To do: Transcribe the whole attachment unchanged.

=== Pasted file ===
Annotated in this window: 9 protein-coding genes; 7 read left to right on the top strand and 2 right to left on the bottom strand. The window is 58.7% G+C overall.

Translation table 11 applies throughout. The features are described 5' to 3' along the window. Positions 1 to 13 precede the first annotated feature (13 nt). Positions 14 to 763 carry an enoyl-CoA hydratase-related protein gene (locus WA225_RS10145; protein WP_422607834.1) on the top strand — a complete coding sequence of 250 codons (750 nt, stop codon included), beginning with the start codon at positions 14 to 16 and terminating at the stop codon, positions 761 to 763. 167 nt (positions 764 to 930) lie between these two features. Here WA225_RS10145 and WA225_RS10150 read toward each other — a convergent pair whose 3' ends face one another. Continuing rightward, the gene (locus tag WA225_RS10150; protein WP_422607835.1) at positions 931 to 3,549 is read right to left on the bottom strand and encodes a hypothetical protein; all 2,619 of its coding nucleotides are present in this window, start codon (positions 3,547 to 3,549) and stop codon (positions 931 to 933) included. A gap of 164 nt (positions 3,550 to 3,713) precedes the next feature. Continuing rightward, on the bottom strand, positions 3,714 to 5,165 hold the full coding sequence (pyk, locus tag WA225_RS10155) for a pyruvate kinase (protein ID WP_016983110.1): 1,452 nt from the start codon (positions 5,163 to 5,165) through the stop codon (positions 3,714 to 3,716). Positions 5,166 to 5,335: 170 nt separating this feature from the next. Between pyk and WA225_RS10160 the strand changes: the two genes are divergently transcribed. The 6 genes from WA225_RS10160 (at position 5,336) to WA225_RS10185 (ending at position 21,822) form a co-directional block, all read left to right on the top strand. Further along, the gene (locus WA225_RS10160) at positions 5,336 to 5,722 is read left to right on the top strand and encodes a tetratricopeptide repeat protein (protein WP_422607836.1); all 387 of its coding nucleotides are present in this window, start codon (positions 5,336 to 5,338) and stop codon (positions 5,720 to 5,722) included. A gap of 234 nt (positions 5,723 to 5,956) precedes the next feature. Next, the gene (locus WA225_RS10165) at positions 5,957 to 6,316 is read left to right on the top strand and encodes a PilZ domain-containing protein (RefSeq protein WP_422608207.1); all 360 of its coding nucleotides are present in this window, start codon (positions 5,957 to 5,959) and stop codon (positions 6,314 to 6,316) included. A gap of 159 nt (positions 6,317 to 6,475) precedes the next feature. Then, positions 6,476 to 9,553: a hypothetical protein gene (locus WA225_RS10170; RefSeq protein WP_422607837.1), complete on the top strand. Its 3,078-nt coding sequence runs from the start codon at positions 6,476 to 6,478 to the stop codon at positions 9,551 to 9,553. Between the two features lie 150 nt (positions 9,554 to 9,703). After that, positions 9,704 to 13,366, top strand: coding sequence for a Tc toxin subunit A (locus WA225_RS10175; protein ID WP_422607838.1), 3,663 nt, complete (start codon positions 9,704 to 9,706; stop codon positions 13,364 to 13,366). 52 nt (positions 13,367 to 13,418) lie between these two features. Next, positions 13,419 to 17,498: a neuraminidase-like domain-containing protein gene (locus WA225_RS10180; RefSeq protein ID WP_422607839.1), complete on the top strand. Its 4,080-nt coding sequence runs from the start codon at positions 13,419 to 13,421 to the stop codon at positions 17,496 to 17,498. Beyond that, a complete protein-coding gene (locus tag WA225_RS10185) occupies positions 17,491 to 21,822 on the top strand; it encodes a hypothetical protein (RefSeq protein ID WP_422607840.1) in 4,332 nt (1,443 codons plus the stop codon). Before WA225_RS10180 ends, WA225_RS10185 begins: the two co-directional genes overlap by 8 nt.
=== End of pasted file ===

Annotated in this window: 9 protein-coding genes; 7 read left to right on the top strand and 2 right to left on the bottom strand. The window is 58.7% G+C overall.

Translation table 11 applies throughout. The features are described 5' to 3' along the window. Positions 1 to 13 precede the first annotated feature (13 nt). Positions 14 to 763 carry an enoyl-CoA hydratase-related protein gene (locus WA225_RS10145; protein WP_422607834.1) on the top strand — a complete coding sequence of 250 codons (750 nt, stop codon included), beginning with the start codon at positions 14 to 16 and terminating at the stop codon, positions 761 to 763. 167 nt (positions 764 to 930) lie between these two features. Here WA225_RS10145 and WA225_RS10150 read toward each other — a convergent pair whose 3' ends face one another. Continuing rightward, the gene (locus tag WA225_RS10150; protein WP_422607835.1) at positions 931 to 3,549 is read right to left on the bottom strand and encodes a hypothetical protein; all 2,619 of its coding nucleotides are present in this window, start codon (positions 3,547 to 3,549) and stop codon (positions 931 to 933) included. A gap of 164 nt (positions 3,550 to 3,713) precedes the next feature. Continuing rightward, on the bottom strand, positions 3,714 to 5,165 hold the full coding sequence (pyk, locus tag WA225_RS10155) for a pyruvate kinase (protein ID WP_016983110.1): 1,452 nt from the start codon (positions 5,163 to 5,165) through the stop codon (positions 3,714 to 3,716). Positions 5,166 to 5,335: 170 nt separating this feature from the next. Between pyk and WA225_RS10160 the strand changes: the two genes are divergently transcribed. The 6 genes from WA225_RS10160 (at position 5,336) to WA225_RS10185 (ending at position 21,822) form a co-directional block, all read left to right on the top strand. Further along, the gene (locus WA225_RS10160) at positions 5,336 to 5,722 is read left to right on the top strand and encodes a tetratricopeptide repeat protein (protein WP_422607836.1); all 387 of its coding nucleotides are present in this window, start codon (positions 5,336 to 5,338) and stop codon (positions 5,720 to 5,722) included. A gap of 234 nt (positions 5,723 to 5,956) precedes the next feature. Next, the gene (locus WA225_RS10165) at positions 5,957 to 6,316 is read left to right on the top strand and encodes a PilZ domain-containing protein (RefSeq protein WP_422608207.1); all 360 of its coding nucleotides are present in this window, start codon (positions 5,957 to 5,959) and stop codon (positions 6,314 to 6,316) included. A gap of 159 nt (positions 6,317 to 6,475) precedes the next feature. Then, positions 6,476 to 9,553: a hypothetical protein gene (locus WA225_RS10170; RefSeq protein WP_422607837.1), complete on the top strand. Its 3,078-nt coding sequence runs from the start codon at positions 6,476 to 6,478 to the stop codon at positions 9,551 to 9,553. Between the two features lie 150 nt (positions 9,554 to 9,703). After that, positions 9,704 to 13,366, top strand: coding sequence for a Tc toxin subunit A (locus WA225_RS10175; protein ID WP_422607838.1), 3,663 nt, complete (start codon positions 9,704 to 9,706; stop codon positions 13,364 to 13,366). 52 nt (positions 13,367 to 13,418) lie between these two features. Next, positions 13,419 to 17,498: a neuraminidase-like domain-containing protein gene (locus WA225_RS10180; RefSeq protein ID WP_422607839.1), complete on the top strand. Its 4,080-nt coding sequence runs from the start codon at positions 13,419 to 13,421 to the stop codon at positions 17,496 to 17,498. Beyond that, a complete protein-coding gene (locus tag WA225_RS10185) occupies positions 17,491 to 21,822 on the top strand; it encodes a hypothetical protein (RefSeq protein ID WP_422607840.1) in 4,332 nt (1,443 codons plus the stop codon). Before WA225_RS10180 ends, WA225_RS10185 begins: the two co-directional genes overlap by 8 nt.